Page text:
We're using Sqlite3 as an embedded database on a C++ based project. The process that uses the sqlite3 interface (the one that actually commits log records) appears to expand its heap memory as the database increases in size.
The heap memory expansion definitely is directly related to the size of database (evidence: if the "insert-to-database" line is commented out the expansion never takes place AND if log wrapping is enabled, when the database starts to wrap the expansion stops occurring as if it's maxed out).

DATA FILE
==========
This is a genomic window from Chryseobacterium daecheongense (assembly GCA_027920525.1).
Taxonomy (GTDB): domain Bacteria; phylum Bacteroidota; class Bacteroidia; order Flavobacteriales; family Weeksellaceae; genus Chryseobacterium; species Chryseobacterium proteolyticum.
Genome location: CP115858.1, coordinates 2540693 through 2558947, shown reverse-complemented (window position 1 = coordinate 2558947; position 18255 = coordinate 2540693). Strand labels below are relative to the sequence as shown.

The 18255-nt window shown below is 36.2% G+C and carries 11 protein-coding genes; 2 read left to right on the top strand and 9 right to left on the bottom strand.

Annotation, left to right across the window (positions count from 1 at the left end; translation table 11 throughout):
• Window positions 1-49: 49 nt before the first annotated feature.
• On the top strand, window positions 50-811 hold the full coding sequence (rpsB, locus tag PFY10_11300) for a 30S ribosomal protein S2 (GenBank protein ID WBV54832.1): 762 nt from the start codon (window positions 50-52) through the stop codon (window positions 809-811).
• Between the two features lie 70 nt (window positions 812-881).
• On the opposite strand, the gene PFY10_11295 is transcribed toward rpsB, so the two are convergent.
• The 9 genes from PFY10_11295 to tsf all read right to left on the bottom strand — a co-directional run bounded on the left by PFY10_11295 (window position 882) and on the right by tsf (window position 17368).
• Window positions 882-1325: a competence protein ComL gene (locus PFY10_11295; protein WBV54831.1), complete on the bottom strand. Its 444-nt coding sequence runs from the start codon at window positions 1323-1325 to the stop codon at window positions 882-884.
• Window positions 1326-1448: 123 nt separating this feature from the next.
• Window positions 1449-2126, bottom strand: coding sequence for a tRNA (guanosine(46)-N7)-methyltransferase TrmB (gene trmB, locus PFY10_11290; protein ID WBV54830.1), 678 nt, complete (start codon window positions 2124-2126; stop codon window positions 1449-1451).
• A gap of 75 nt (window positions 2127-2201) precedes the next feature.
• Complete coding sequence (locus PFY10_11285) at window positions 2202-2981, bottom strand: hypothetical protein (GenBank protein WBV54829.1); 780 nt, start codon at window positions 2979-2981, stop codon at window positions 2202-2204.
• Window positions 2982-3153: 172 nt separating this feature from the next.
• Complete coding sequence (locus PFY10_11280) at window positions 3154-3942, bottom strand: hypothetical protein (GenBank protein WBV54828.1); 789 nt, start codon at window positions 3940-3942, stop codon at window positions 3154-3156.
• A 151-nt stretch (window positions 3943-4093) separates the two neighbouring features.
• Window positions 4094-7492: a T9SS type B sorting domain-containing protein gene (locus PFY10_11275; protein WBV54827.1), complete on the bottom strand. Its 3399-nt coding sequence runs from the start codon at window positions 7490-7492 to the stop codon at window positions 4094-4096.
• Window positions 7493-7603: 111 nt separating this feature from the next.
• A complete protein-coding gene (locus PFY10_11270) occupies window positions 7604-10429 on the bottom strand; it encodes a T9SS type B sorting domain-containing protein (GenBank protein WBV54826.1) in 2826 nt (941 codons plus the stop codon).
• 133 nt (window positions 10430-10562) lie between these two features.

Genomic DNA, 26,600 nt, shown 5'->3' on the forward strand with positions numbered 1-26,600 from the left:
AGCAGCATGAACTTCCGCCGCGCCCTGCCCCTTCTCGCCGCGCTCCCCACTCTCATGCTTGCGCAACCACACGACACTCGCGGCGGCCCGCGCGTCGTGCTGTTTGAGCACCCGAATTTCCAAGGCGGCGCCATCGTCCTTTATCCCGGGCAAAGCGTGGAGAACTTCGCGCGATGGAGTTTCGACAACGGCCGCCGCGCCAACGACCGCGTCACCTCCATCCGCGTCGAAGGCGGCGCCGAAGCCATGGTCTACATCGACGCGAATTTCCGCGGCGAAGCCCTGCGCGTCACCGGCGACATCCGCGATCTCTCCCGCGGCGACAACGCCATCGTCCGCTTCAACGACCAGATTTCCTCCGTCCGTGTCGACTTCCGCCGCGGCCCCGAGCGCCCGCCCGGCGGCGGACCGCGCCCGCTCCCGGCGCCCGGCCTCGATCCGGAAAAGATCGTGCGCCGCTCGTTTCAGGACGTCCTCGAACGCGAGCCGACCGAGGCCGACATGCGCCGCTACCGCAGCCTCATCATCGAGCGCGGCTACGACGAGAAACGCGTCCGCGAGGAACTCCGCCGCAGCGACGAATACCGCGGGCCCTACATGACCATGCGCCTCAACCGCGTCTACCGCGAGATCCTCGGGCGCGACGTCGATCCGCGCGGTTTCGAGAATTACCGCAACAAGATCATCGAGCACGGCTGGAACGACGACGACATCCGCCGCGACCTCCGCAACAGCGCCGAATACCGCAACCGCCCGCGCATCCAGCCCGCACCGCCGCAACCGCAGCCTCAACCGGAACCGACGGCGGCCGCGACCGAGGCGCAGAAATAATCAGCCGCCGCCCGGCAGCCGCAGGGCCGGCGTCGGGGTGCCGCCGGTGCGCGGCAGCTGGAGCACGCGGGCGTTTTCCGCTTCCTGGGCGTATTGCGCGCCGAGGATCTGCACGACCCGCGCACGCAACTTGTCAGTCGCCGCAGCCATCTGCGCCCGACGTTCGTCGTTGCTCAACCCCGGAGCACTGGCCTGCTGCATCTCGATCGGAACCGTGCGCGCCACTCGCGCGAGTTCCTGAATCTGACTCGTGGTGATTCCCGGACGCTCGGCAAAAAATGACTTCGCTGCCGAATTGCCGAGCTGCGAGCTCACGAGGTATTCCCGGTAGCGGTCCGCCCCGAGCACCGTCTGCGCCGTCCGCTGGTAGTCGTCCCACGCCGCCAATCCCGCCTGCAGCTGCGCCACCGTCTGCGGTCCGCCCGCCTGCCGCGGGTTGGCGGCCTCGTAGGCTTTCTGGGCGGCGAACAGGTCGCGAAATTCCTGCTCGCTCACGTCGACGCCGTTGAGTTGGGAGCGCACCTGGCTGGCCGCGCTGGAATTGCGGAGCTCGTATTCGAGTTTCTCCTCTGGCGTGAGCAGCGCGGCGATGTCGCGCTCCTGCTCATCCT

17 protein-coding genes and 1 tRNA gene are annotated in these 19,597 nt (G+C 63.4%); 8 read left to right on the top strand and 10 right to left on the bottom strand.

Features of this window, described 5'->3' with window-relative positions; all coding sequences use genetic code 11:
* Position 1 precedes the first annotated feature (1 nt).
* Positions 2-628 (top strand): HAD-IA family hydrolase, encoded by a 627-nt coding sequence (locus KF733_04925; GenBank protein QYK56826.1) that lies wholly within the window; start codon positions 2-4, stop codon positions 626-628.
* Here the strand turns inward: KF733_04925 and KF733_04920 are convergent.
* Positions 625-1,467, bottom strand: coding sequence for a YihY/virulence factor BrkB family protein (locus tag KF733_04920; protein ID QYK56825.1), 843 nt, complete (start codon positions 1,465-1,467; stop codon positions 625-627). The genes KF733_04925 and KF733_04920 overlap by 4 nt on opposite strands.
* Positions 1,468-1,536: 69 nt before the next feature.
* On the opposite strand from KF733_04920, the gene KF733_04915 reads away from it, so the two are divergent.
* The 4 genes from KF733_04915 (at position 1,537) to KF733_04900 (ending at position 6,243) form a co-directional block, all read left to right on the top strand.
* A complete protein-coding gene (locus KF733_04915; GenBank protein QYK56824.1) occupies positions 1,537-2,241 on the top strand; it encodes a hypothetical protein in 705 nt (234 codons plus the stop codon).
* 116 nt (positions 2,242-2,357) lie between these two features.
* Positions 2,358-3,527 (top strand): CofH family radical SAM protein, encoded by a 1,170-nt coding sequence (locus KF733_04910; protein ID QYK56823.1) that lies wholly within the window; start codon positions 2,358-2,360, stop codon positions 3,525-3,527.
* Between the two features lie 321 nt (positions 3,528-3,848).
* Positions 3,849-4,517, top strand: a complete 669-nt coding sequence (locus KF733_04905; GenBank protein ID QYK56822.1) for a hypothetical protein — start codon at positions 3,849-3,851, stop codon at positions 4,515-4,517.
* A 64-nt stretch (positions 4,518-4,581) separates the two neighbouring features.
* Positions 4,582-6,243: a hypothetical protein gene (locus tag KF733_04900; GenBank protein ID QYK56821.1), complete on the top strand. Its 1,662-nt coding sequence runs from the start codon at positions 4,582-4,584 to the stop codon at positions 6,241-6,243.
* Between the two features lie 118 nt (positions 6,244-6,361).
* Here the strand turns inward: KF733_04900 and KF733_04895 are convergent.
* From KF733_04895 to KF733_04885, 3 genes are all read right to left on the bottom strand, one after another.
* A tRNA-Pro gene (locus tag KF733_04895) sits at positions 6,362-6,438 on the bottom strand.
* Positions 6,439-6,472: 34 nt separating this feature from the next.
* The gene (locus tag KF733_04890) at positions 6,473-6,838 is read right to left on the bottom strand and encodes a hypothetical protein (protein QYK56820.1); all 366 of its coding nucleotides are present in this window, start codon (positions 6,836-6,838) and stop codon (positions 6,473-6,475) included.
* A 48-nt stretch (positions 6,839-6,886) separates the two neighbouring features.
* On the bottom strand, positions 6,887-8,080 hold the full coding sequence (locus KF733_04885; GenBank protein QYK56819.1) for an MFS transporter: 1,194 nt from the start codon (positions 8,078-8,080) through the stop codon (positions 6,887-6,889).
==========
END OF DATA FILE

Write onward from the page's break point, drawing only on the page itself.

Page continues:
We're on a unix-like OS.
Does anyone know if SQLITE3 performs some kind of caching we could disable, if UNIX may be doing this itself, or if it is a problem at all necessarily? The worry here is obviously that heap memory could be exhausted, causing our system to crash.
I have seen the odd reference to UNIX caching things itself and releasing the cache-related memory when it's required otherwise, but I don't know enough about the subject to be confident about that being true. I haven't successfully found anything relevant (that I understand) in SQLITE3 documentation.